Annual civic conference educates youth

By Katie Dunn, Staff Writer

Students from grades four through 12 participated in EWU’s sixth annual West Valley Civics Conference on Feb. 20.

This year’s theme was: What needs to change at my school so that rights and respect are maintained for all?

The conference on Friday featured Washington Supreme Court Justice Debra Stephens, ASEWU President Dahir “D.J.” Jigre and EWU professor of government Tom Hawley as keynote speakers.

Stephens comes to every conference and is a huge supporter of it, according to Helen Bergland, current academic program manager at EWU.

Participating students are selected through a variety of ways.

Dusty Andres, principal of West Valley City School, said his students have to write essays on the theme for that year, which are then scored on a rubric.

“The conference is a great way for kids to be exposed to things they don’t normally get to see,” said Andres.

Along with listening to speakers and getting a tour of the university, students came up with amendments that they will try implementing when they go back to school, according to Andres.

The conference started with a speech from Dahir, who encouraged the students to be active in achieving their dreams and asked them to think about how they can contribute to bettering their schools.

Hawley expanded on the same ideas in his speech and pointed out how students can be successful: There is no substitute for hard work, grades do matter and sweatpants are not clothes.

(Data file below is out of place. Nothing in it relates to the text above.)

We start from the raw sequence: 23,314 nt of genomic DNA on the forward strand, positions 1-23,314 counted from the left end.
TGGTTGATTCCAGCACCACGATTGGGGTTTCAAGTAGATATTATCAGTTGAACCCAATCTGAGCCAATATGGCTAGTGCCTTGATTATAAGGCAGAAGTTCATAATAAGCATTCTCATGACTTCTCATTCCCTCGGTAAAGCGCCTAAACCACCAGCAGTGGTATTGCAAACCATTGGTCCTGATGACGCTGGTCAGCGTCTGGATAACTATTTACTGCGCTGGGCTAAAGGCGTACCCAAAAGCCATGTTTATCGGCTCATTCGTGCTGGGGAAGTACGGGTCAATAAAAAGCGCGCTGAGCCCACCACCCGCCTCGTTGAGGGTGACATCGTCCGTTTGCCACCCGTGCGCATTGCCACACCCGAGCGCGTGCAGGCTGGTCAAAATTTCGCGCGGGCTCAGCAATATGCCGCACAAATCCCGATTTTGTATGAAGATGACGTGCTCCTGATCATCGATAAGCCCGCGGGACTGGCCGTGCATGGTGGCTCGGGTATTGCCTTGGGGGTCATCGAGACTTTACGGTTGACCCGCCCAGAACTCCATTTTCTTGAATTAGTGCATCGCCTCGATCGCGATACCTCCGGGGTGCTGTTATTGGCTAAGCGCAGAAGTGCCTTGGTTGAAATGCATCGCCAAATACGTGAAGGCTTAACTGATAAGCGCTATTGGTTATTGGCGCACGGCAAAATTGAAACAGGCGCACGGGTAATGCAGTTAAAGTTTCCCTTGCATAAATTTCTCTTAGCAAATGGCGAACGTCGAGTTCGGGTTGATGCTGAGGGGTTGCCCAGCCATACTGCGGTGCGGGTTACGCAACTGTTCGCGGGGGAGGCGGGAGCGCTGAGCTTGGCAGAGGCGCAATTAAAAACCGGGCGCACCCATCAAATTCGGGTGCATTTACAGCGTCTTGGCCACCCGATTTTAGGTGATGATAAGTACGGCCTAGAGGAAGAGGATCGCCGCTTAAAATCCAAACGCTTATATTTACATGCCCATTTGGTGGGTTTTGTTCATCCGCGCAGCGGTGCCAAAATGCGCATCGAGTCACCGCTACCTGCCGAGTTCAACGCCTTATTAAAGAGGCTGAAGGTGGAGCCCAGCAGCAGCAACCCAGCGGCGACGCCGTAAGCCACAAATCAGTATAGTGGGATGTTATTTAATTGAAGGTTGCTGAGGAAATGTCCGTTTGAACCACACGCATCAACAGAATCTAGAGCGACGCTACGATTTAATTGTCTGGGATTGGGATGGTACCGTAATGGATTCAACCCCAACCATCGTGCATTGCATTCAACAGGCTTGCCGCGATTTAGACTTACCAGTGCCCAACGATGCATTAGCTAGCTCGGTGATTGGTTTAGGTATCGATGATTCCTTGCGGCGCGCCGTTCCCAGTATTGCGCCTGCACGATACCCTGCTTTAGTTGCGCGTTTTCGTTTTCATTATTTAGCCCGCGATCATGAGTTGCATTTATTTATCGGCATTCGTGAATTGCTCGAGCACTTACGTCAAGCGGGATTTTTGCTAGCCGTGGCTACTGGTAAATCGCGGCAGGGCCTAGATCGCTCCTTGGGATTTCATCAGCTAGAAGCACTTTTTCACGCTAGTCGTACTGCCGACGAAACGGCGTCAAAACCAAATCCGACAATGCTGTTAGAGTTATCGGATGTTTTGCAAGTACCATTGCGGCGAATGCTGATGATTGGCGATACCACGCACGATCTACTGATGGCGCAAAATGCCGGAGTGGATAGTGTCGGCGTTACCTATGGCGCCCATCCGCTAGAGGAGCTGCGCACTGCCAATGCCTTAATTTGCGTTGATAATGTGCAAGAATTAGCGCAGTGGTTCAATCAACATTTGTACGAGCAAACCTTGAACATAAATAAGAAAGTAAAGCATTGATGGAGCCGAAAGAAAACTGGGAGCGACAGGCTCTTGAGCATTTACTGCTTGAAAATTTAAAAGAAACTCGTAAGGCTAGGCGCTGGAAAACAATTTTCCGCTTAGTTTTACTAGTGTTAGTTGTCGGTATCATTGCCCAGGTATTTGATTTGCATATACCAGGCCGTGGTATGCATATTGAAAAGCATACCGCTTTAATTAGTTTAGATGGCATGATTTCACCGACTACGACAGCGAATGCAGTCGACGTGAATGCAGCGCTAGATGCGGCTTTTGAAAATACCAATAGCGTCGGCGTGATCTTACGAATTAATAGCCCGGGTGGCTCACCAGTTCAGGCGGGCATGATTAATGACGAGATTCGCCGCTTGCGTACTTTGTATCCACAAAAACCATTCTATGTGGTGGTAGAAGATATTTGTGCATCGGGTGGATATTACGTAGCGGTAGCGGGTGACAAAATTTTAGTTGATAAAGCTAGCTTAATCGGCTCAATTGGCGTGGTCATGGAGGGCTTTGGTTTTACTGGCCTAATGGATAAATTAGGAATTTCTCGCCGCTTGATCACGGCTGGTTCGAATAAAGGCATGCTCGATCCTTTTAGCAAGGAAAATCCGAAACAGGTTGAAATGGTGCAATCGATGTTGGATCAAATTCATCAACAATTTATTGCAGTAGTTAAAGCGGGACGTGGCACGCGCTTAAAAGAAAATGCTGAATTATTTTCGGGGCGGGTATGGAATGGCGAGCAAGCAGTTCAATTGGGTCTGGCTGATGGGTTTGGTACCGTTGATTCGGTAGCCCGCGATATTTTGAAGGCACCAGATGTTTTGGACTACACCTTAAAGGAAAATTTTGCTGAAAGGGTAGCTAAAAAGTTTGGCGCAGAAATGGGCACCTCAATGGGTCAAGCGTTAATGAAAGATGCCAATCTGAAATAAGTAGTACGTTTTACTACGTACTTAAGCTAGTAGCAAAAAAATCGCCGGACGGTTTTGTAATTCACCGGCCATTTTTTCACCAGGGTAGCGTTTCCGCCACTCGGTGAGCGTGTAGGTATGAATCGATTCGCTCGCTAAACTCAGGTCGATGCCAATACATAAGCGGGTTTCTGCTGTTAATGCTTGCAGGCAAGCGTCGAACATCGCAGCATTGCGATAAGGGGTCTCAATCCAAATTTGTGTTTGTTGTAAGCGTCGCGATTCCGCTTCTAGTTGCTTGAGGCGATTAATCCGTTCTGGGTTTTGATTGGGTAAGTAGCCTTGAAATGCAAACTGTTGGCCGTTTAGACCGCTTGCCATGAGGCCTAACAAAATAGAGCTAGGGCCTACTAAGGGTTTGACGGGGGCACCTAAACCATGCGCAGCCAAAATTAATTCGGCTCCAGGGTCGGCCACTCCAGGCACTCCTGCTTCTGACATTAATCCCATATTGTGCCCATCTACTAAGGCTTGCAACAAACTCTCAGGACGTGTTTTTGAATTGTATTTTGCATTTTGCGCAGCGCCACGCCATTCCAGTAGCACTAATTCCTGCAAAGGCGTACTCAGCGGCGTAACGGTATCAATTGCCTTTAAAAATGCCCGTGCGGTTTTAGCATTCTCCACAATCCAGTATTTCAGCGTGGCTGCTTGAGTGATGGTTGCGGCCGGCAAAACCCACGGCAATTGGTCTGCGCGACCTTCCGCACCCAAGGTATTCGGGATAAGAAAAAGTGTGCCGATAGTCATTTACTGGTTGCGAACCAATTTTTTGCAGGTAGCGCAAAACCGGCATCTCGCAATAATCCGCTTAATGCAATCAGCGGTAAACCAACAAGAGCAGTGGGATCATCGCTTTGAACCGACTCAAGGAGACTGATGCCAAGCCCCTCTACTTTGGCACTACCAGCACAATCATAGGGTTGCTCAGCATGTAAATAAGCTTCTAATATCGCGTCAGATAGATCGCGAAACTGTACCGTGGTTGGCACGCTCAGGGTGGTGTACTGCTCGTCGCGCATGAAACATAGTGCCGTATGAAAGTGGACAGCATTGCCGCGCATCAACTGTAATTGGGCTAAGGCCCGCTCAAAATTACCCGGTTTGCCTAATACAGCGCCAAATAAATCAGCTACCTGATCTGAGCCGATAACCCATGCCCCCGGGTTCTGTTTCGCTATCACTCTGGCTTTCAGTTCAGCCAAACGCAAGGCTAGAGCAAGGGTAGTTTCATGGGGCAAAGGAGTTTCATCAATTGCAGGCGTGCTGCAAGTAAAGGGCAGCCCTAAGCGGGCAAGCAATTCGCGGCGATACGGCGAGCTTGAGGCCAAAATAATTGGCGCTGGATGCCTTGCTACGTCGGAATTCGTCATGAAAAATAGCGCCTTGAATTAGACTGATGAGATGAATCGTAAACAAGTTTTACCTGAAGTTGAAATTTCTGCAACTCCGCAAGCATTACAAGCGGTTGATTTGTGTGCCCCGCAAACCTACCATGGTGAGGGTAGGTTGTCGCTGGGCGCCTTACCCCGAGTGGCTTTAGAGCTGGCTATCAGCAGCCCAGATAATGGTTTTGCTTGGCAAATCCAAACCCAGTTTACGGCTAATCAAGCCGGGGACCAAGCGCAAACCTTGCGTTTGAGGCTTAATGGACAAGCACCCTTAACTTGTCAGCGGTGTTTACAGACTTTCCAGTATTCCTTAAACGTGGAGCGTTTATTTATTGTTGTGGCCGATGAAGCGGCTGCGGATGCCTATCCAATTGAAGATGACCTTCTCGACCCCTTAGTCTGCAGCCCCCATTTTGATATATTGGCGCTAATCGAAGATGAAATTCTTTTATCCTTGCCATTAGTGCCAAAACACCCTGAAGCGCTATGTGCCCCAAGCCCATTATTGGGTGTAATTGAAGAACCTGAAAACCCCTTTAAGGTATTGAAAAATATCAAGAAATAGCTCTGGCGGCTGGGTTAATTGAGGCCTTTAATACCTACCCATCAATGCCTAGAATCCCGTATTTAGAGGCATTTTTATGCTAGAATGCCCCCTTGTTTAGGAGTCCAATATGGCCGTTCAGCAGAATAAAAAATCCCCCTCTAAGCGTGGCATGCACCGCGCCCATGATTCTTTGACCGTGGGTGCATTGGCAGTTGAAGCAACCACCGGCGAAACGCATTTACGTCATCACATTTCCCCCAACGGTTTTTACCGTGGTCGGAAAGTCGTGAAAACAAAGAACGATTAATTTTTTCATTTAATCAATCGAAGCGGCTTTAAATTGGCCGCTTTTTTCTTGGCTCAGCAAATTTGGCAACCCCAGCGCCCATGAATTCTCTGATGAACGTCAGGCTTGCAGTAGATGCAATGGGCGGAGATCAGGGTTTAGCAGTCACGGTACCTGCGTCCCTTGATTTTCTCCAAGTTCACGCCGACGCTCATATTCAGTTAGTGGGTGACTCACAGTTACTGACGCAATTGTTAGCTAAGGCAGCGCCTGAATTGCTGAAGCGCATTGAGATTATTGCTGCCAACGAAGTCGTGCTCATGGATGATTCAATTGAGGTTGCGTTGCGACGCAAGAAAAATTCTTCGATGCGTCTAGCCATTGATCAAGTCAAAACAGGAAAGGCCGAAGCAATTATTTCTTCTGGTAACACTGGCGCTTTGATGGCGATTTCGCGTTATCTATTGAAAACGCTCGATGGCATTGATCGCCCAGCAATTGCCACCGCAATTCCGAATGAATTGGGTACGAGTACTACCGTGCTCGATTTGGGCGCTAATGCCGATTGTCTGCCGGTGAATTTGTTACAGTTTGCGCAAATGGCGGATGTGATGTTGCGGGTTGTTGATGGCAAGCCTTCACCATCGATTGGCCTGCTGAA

Molly Ayers, the director of community engagement, said she loved how this year, Hawley and Dahir talked about seeing the possibilities in oneself and in others.

“Sometimes it takes another person seeing that in you for you to become the leader you’re meant to become,” said Ayers. “I thought that was a really incredible and honest theme throughout their talk.”

The partnership began in 2007 when EWU’s Bill Goetter contacted Jim Williams, who is Stephen’s father and was the director for the West Valley School Board at the time.

“Goetter was very interested in civics and we struck up a friendship,” said Williams in an email. “I’m very proud to have played a part in the formation of this important partnership.”

The two of them teamed up with Bergland and began brainstorming activities for students to explore the ideas of civics.

Last year, Bergland asked Ayers to take over organizing this year’s conference.

“It’s got a good home in the Office of Community Engagement,” said Bergland.

Ayers said her job involves meeting regularly with the schools, coming up with a theme at the beginning of the academic year and organizing the event.